At the state of the science symposium on how to promote diabetes self-management, nurses from five different practice settings discussed their roles in advancing best practices. Maureen Shawn Kennedy, AJN news director, moderated the panel discussion, and then audience members were invited to ask questions or make comments. See page 78 for participants' affiliations.
Shawn Kennedy: Please describe your practice setting and talk about what works when promoting diabetes self-management.
Dawn Heffernan: I work in a federally qualified, accredited health center. Nearly all of our patients live 100% to 200% below the federal poverty level. Literacy rates are low, with most patients reading on a second-to-ninth-grade reading level. Most of our population speaks Spanish only and is of Puerto Rican descent.
We received funding from the Robert Wood Johnson Foundation to develop and implement a diabetes self-management demonstration project. We have found some of the hands-on strategies using low-literacy techniques to be very successful. Also, we've trained a cadre of patients who have been successful in controlling their diabetes to be community health workers [CHWs]. They've been very successful in serving as a link between the health center and the community.
Kelly Hudson: I'm a family nurse practitioner and care for a population of indigent working poor. Our patients have no insurance, and we accept none; if you have insurance, you can't come to our clinic. We have a significant language barrier, as most of our population is Mexican, with some Brazilians. Many of our patients are illegal immigrants.
Because I'm in a primary care setting, I manage comorbid conditions in patients with diabetes. I ask them to always bring their glucose monitor, blood sugar and pressure records, and medications. It's a telling sign when half of their medication is still in the bottle and their blood sugar levels are high.
We have a dispensary, and we use pharmaceutical companies' patient-assistance programs; otherwise, we couldn't provide the necessary medications.
I would like to have patients check their blood sugar levels a couple of times a day. But because of costs, that's impossible. I can give them 50 test strips every three months and hope that they monitor their sugar level three or four times a week. I tell them to vary the time of day when they do these checks, to identify trends. Despite the financial and language barriers, we're able to tightly control their diabetes.
Linda Haas: I'm an endocrinology nurse specialist at the Department of Veterans Affairs [VA]. Nurses run our diabetes program. We do have a physician who sees patients for one half day each week, but it's mainly the nurses who manage the patients and conduct the self-management education.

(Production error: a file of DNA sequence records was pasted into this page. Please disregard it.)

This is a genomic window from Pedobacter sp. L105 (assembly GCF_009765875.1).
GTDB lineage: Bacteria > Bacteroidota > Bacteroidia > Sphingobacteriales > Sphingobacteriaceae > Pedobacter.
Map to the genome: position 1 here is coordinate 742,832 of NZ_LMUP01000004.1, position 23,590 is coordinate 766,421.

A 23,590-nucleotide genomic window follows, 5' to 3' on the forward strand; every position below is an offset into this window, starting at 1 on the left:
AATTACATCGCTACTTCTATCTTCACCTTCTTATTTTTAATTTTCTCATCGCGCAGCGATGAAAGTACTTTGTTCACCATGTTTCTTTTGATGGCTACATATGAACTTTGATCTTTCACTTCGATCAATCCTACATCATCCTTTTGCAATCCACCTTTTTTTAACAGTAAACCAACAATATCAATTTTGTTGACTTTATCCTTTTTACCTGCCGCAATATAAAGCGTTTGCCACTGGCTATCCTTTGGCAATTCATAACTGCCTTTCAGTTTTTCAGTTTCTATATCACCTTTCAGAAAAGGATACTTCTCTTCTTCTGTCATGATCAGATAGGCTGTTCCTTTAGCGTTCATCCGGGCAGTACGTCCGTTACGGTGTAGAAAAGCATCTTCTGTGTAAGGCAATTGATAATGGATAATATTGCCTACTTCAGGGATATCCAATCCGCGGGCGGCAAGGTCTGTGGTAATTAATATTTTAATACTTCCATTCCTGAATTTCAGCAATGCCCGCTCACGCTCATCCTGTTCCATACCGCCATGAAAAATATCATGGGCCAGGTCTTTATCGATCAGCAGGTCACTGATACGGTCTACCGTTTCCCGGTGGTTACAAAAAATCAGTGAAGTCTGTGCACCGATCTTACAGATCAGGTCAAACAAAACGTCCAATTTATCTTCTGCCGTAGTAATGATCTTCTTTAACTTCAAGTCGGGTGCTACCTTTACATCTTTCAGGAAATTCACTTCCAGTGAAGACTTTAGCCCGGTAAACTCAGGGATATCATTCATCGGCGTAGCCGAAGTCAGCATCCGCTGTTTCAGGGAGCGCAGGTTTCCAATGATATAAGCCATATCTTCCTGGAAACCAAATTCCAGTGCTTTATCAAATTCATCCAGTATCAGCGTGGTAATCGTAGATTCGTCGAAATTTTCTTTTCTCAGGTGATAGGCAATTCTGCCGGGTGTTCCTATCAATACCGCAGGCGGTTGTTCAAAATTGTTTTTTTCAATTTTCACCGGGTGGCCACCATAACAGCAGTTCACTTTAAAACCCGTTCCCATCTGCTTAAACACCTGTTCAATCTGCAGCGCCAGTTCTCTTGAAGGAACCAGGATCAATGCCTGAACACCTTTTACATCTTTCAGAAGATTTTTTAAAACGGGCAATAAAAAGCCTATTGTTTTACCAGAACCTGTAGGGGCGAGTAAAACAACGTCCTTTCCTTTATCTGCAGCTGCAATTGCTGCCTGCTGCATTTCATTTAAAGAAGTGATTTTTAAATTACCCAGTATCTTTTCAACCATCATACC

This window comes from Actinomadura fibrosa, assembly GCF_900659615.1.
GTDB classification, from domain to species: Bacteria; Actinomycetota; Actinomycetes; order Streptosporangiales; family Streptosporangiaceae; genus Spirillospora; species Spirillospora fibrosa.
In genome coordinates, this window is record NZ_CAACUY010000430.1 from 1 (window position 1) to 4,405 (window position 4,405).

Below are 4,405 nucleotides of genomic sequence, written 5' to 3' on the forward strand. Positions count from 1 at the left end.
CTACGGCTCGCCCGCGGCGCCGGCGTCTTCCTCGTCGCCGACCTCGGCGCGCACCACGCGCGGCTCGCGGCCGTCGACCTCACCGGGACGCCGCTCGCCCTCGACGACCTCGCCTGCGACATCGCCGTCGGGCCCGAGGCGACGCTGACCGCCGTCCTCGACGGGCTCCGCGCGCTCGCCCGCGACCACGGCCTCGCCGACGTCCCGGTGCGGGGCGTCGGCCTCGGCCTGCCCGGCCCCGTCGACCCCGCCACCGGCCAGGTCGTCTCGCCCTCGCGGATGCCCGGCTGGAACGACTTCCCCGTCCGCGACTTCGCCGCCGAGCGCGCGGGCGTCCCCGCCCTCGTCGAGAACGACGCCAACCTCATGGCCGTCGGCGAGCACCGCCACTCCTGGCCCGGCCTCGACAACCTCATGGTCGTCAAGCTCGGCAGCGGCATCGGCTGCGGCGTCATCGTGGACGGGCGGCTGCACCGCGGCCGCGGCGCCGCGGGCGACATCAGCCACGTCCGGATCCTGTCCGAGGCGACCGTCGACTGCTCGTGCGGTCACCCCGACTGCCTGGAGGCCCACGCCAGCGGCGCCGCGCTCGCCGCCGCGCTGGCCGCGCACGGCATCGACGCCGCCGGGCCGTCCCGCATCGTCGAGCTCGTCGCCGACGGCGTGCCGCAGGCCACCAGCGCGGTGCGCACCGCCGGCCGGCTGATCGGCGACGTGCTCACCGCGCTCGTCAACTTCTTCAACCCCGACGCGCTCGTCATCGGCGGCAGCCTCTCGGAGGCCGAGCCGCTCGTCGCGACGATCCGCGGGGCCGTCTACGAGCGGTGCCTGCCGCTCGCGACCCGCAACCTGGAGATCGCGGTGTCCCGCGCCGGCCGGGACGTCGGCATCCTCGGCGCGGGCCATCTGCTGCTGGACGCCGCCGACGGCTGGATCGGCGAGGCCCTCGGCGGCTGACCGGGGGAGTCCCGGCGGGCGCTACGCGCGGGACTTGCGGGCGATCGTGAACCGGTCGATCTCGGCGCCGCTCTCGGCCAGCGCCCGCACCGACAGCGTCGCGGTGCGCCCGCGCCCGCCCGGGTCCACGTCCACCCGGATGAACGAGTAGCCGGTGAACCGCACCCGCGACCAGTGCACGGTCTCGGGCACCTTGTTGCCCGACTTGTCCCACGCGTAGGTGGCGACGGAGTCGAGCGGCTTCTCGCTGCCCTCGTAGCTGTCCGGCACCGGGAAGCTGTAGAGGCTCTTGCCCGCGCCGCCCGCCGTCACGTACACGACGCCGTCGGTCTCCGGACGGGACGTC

We try to incorporate diabetes self-management into primary care, not just the specialty practice, with the specialist serving as a consultant. All of the primary care nurses have participated in Choices and Changes: Clinician Influence and Patient Action in Diabetes Self-Management Training, a workshop on clinician–patient communication that was created by the Institute for Healthcare Communication and the American Association of Diabetes Educators.
We have an electronic medical record, which I cosign. The primary care nurses see and teach a patient, for example, and I can oversee their actions. Or they may send me a question about what they should do under particular circumstances.
I've included in our clinical reminders diabetes self-management goals. Patients can rate their conviction and confidence about completing these goals. These factors are very important to Choices and Changes.
We also have classes that are run by patients, in which we're the facilitators. There is no set curriculum. We give patients their laboratory reports at the beginning of the class and talk about what the numbers mean. When someone's glycosylated hemoglobin [HbAIc] has dropped from 10 to 7, we ask her or him to describe how she or he did that. The patients learn from each other, rather than the nurse or dietitian telling them what to do.
Jane Seley: I've been in an inpatient setting for the past two years. I started working in inpatient care, which at the time was where patients with diabetes received their training. Later, patients weren't allowed to stay in the hospital with newly diagnosed diabetes; they were sent home quickly or not admitted. So I did self-management training with outpatients. It's now come full circle, back to inpatient care, with emphasis on glycemic control.
I was hired to find a way to control hyperglycemia and hypoglycemia among patients in our institution. My role was to educate staff, not patients, and to put systems in place to control blood sugar levels. In the inpatient setting, it is difficult for nurses to stop what they're doing and teach patients how to administer insulin or how to check their blood sugar level. It's much easier for the nurses to do it themselves. The challenge is to get nurses to buy into their role as educators and feel comfortable doing it.